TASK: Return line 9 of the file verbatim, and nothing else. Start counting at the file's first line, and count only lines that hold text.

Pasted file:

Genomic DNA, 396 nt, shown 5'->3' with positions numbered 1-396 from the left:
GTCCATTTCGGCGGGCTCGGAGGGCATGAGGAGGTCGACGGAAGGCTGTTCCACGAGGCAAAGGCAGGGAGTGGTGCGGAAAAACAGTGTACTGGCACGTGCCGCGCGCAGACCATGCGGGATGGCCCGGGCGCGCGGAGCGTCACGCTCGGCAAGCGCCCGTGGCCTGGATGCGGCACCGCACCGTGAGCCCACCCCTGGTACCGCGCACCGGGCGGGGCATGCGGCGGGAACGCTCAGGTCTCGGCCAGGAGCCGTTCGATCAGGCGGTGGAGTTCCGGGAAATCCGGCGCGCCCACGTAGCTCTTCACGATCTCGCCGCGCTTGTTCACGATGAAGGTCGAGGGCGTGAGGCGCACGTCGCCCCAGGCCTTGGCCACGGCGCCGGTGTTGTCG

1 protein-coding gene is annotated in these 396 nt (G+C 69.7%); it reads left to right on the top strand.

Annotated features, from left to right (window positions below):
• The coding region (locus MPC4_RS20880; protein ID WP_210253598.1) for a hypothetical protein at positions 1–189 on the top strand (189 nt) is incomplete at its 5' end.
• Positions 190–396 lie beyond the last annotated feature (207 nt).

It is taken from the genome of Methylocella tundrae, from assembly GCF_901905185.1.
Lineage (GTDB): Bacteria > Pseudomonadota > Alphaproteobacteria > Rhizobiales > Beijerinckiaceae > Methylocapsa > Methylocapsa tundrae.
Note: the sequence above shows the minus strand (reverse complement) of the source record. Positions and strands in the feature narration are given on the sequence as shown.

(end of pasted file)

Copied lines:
Note: the sequence above shows the minus strand (reverse complement) of the source record. Positions and strands in the feature narration are given on the sequence as shown.